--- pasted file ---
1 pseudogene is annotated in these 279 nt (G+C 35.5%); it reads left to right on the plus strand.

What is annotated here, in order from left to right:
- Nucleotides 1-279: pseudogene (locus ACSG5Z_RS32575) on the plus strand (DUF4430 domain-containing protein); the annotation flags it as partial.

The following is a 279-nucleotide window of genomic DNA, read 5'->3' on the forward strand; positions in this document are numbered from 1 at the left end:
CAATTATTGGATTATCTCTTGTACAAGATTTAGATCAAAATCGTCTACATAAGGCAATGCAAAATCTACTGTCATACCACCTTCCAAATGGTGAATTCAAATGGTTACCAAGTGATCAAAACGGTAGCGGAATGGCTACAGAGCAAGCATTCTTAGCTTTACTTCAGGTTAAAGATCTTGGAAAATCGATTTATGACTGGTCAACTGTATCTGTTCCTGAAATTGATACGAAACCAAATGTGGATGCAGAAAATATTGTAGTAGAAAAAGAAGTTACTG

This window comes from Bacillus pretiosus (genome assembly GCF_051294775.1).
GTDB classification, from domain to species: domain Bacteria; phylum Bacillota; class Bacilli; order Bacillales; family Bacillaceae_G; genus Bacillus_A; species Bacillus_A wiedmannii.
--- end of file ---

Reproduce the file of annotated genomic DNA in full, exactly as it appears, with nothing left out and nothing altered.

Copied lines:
1 pseudogene is annotated in these 279 nt (G+C 35.5%); it reads left to right on the plus strand.

What is annotated here, in order from left to right:
- Nucleotides 1-279: pseudogene (locus ACSG5Z_RS32575) on the plus strand (DUF4430 domain-containing protein); the annotation flags it as partial.

The following is a 279-nucleotide window of genomic DNA, read 5'->3' on the forward strand; positions in this document are numbered from 1 at the left end:
CAATTATTGGATTATCTCTTGTACAAGATTTAGATCAAAATCGTCTACATAAGGCAATGCAAAATCTACTGTCATACCACCTTCCAAATGGTGAATTCAAATGGTTACCAAGTGATCAAAACGGTAGCGGAATGGCTACAGAGCAAGCATTCTTAGCTTTACTTCAGGTTAAAGATCTTGGAAAATCGATTTATGACTGGTCAACTGTATCTGTTCCTGAAATTGATACGAAACCAAATGTGGATGCAGAAAATATTGTAGTAGAAAAAGAAGTTACTG

This window comes from Bacillus pretiosus (genome assembly GCF_051294775.1).
GTDB classification, from domain to species: domain Bacteria; phylum Bacillota; class Bacilli; order Bacillales; family Bacillaceae_G; genus Bacillus_A; species Bacillus_A wiedmannii.